HL7's Commitment to Diversity, Equity and Inclusion
This is a time of great health policy discussion and activity, especially given the challenge of COVID-19 and the finalization of significant federal regulations that will now move into the implementation stage. HL7 and its standards, such as Fast Healthcare Interoperabilty Resources (FHIR®), are a strong fiber in these developments. Discussed here are key aspects of the final interoperability, patient access and information blocking rules recently released related to implementing provisions in the 21st Century Cures Act (Public Law 114-155). The intersection of policy, HL7 standards and COVID-19 will be highlighted in this space soon. Stay tuned!
Keeping Us Together While Apart
During this time of global crisis, it’s worth remembering the critical importance of what we at HL7 are doing to improve global health by making health information more available and useful. While so many are struggling with social distancing, we already have a culture that long ago learned to work together remotely on our common goals. But now with fewer opportunities to meet together in person, we need to move ahead to finish much of the work we’ve been doing over the past few years – so we’re better prepared to work together even more effectively, while knowing we must be further apart geographically.
WASHINGTON – Today a group of technology leaders from Amazon, Google, IBM, Microsoft, Oracle and Salesforce came together at the CMS Blue Button 2.0 Developer Conference to reaffirm a commitment to interoperability made one year ago, and to share progress and plans to move decisively forward on this pledge.
Join Our Webinar on May 22, 2019 at 12 pm Central!
API 101: An Introduction to APIs and How They Are Transforming Health IT
Webinar speakers and blog authors:
Wayne Kubick, HL7 CTO
John Orosco, CTO, Sansoro Health
Dave Levin, CMO, Sansoro Health
Application program interface (API) technology has transformed the digital economy and is now poised to do the same in health IT. The combination of the an increasingly robust HL7 Fast Healthcare Interoperability Resources (FHIR®) standard API and the rules proposed by ONC on interoperability will accelerate this trend. What should you know before diving in? Tune in to our live webinar on Wednesday May 22 at 12pm CT.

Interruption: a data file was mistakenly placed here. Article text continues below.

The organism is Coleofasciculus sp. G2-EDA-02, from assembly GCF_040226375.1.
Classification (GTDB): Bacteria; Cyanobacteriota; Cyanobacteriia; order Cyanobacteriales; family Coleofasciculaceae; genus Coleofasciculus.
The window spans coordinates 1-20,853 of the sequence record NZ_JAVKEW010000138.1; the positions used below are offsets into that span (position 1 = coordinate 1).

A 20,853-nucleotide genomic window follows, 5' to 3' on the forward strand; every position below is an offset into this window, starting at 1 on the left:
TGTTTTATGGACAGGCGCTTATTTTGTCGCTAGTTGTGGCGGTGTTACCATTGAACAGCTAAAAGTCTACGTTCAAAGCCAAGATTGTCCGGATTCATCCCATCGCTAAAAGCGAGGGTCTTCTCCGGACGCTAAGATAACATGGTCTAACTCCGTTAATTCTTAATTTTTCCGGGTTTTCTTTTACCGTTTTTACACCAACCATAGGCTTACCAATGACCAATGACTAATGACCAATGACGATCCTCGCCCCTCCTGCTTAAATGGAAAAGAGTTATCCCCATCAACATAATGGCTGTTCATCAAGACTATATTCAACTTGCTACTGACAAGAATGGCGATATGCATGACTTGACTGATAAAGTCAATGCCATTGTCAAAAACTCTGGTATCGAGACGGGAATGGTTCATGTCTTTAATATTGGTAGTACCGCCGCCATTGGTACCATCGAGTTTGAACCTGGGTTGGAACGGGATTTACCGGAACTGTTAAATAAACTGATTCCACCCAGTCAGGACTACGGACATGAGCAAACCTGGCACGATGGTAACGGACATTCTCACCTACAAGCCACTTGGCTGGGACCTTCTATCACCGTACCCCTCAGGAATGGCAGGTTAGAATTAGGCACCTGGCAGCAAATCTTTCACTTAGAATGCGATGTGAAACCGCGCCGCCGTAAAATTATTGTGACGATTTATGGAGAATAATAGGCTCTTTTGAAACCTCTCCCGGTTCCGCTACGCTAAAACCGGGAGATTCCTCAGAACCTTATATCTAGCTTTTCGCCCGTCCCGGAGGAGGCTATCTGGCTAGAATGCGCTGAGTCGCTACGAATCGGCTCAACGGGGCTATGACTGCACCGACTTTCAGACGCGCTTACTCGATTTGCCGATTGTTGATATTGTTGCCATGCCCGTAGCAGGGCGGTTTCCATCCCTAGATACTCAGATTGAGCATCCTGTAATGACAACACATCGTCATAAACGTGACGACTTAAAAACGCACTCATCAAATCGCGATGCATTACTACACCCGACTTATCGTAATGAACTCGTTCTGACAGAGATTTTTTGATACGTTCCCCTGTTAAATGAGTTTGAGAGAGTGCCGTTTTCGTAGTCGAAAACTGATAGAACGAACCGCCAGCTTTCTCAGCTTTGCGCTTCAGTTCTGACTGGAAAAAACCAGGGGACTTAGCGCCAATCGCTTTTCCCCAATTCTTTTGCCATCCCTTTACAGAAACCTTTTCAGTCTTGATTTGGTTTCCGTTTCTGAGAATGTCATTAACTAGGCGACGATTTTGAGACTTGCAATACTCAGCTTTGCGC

APIs allow software applications to connect, communicate and collaborate through a combination of web services. This harnesses the power of internet “backbone” communication protocols to provide a secure channel for connecting two applications and standards like JSON and XML that provide data-interchange formats or “objects.”
APIs also allow businesses to collaborate more seamlessly. For example, businesses that ship packages via UPS can leverage the UPS API to easily track shipping status. This API hides the complexity of the UPS database and business logic. It’s an open API that is exposed to the world so almost anyone can use it. Simply register, learn how the API works and connect and your system can interrogate the UPS API, instantly retrieve the current status, and display it to your customers on your website or app.
Did you know HL7 offers certification and proficiency exams for its healthcare information technology standards?
Our ongoing tooling journey at HL7 continues, neither as a sprint nor a marathon. For us, it’s really more like an odyssey – an ongoing journey where there is always something more to be done, another path to explore, and a final destination (retirement, for example) seems far out of reach. In the case of HL7 tooling, a fair number of tooling retirements are well overdue.
Despite the wait, it’s gratifying to see when tangible progress is actually achieved. On the Confluence front, we’re in the home stretch of phase 1 of the rollout, though there’s a whole new course to pursue just around the bend. We now have all work groups on Confluence (!) and have also migrated many more projects, committees and collaborations. New functions and help features in Confluence (including a major facelift for confluence.hl7.org) are being added regularly, and you can keep up with these by checking the CTO Tooling Update page. This enabling platform is already unleashing many new opportunities within the HL7 community. Our next target is to work toward optimizing our processes with online forms and workflow. The online project scope statement (PSS) pilot is now available and will give us an opportunity to speed up reviews and approvals as well as make new projects more visible to the community in the hope we can avoid last minute catchups.
Every good story has a beginning, middle and end. First, we get hooked on the opening, which drives us ultimately towards a conclusion, but the real time and effort comes along the way. While the middle is where most things happen, we can sometimes feel like we’re in a holding pattern there – until something tangible finally happens that directly affects what we do.
This rings true with HL7’s transition to our new collaboration tooling environment built on Confluence and JIRA. The good thing is that we’re making steady progress on multiple fronts, with many more work groups in Confluence and the killer apps of JIRA Ballot and Unified Terminology Governance (UTG) becoming more palpable. On the other hand, we’re clearly still en route, perhaps able to imagine but not yet actually taste the promised rewards. This is understandable, since the mission of HL7 is the creation of standards, not the creation of tooling to help us achieve that. However, it’s tooling that directly affects us in the ways we develop HL7 standards.